Ah yes the lure of the other side's grass. I fantasise constantly about moving to NZ or Oz and have had to stop myself from watching 'A New Life Down Under.' UK has lots going for it but last year I would much rather have been somewhere else. Will be wonderful to meet up with you when you're home!

nappy valley girl said...

I think one of the great things about being abroad is that it gives you a new perspective on your home country - you can see more clearly where it scores positives and negatives. I remember coming back to London after a four month spell travelling and thinking 'actually, this really is a nice place to live - and I feel a lot safer here than South America!"

The Woman who Can said...

I think you've got a magnified version of post holiday blues. When you know you've got to come home from holiday, it's all you can think about. But their loss is our gain.
Tina x

Alice said...

I think it is totally normal. You've made your decision and you want to start moving with it so of course, you are focusing on all the things that you miss/love about the UK and that throws up all the things that irritate you about Bosnia. We were the same when we returned last summer and in many ways, being back exceeded our expectations... suddenly we were like 'the weather's not that bad?' 'the people ARE really friendly!' in some ways, coming back with a new attitude opened us up to many things that we love about our home... Of course, there are things that are tough and limit some of our desires and the lure of other countries is always there for us... but really, we are enjoying good old UK and I'm sure that you will enjoy being back too. Nothing need be forever, and if the picture of perfection shatters, then I'm sure you'll do something else!!!! In the meantime, lets meet for a beer in a pub garden this summer ;-)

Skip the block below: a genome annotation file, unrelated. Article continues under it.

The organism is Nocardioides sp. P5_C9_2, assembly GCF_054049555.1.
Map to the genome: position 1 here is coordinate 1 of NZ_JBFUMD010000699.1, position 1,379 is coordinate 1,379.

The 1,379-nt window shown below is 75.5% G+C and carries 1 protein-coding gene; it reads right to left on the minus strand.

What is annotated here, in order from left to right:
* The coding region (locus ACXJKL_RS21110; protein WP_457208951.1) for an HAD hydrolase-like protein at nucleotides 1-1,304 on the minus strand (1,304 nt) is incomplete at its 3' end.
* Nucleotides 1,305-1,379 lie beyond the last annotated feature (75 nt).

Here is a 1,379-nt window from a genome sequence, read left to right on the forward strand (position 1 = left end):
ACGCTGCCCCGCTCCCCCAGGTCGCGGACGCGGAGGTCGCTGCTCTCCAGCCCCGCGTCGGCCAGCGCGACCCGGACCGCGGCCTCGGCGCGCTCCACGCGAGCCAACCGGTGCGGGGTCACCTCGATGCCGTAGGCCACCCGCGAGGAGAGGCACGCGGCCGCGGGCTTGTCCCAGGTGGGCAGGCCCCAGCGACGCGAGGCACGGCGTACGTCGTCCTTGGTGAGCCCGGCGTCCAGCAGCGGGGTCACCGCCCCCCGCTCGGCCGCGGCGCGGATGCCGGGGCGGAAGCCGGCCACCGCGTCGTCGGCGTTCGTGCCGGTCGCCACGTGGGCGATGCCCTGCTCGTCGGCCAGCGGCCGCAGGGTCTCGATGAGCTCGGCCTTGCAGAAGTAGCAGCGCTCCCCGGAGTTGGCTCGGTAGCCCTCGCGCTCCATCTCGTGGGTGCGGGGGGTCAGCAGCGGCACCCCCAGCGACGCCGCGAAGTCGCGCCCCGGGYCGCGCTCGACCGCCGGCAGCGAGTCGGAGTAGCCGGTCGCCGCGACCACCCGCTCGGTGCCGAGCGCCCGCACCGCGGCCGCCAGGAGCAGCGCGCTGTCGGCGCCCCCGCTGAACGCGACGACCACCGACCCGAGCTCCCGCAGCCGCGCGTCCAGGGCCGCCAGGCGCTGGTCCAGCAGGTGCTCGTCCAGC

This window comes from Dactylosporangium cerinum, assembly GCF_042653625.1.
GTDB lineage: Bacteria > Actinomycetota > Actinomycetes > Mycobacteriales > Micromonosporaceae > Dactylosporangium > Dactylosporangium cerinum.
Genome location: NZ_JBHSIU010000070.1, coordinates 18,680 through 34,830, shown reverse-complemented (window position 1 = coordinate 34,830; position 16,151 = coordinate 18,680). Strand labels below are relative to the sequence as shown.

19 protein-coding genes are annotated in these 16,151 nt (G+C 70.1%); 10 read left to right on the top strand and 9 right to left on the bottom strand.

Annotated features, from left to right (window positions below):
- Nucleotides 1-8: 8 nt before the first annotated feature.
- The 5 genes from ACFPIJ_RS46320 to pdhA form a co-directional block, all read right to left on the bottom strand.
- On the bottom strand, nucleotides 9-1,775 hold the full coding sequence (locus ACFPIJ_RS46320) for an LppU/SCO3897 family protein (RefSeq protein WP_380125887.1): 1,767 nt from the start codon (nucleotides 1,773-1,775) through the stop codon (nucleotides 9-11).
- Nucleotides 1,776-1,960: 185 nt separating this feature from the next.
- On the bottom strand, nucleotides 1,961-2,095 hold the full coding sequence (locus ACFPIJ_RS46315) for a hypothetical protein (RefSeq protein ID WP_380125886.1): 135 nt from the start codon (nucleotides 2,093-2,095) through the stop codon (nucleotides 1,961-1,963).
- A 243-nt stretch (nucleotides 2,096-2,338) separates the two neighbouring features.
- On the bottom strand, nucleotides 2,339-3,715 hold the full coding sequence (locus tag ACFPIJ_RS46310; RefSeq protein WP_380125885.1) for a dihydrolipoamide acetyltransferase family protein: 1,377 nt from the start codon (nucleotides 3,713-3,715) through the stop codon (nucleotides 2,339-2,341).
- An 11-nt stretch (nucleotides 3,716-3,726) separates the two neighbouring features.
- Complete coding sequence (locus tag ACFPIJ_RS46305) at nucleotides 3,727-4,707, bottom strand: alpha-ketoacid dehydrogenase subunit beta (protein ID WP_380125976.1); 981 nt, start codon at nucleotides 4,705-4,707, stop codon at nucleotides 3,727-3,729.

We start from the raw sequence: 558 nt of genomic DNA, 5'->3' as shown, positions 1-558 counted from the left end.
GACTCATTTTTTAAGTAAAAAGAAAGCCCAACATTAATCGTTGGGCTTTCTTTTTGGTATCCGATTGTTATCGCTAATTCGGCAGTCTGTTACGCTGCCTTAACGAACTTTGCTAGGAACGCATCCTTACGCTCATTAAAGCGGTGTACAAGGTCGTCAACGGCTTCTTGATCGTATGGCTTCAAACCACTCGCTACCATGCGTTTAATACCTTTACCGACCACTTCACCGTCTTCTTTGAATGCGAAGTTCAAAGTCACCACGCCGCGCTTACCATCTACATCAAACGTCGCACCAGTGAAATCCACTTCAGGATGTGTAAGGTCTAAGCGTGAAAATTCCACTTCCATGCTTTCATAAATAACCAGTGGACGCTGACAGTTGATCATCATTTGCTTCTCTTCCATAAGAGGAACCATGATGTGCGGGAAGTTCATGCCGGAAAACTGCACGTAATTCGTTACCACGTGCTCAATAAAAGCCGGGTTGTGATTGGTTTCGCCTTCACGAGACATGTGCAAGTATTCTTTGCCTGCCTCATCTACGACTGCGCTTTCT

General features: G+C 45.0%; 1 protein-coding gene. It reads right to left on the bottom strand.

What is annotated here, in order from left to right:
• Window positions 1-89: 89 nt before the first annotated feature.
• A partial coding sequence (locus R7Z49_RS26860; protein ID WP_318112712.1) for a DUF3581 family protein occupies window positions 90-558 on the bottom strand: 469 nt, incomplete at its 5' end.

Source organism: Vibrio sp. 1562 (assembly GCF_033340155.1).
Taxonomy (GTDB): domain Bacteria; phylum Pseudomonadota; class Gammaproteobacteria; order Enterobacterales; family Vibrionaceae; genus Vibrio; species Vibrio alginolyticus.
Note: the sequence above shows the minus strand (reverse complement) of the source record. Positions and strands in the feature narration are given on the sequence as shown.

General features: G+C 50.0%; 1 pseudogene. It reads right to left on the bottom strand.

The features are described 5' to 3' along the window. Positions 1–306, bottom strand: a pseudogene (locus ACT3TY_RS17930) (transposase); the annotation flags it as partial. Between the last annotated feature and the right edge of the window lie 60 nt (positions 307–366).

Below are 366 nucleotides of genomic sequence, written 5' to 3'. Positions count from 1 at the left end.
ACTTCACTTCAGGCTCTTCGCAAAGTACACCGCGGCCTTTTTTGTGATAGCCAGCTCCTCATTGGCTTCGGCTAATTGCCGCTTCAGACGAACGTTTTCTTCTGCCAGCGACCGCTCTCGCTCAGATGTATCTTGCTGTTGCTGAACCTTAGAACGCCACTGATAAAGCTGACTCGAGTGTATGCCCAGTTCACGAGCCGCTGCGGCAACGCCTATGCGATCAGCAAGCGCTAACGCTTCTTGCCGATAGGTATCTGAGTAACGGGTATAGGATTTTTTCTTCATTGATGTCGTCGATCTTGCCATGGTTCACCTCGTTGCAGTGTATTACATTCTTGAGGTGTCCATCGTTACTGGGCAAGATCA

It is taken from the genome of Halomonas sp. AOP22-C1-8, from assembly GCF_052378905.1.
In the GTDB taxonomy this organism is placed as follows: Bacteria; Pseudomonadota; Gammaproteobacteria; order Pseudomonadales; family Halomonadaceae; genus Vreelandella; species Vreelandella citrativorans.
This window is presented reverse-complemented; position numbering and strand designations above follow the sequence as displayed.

cartside said...

Sounds like you're good and ready for your return to the UK! I always get annoyed with things in Germany, which seems to show that I really prefer living in Scotland. Although of course it's never entirely black and white.

A Modern Mother said...

YAY!!!!! I missed this ... when are you coming? Can't wait to meet you.

WeDoAdventure said...

Understandable frustrations...but how long til you start pining for the thick smell of cheap cigarette smoke?!

Noble Savage said...

Sarah hit the nail on the head. I think when one is getting ready to leave a place that they have mixed emotions about, it sometimes helps to focus on the negative in preparation for the pain of leaving all of the positive things about life there. That's the beauty and the agony of being an expat...once you've lived outside your homeland you never feel at home. The grass is always greener on the other side is such a truism.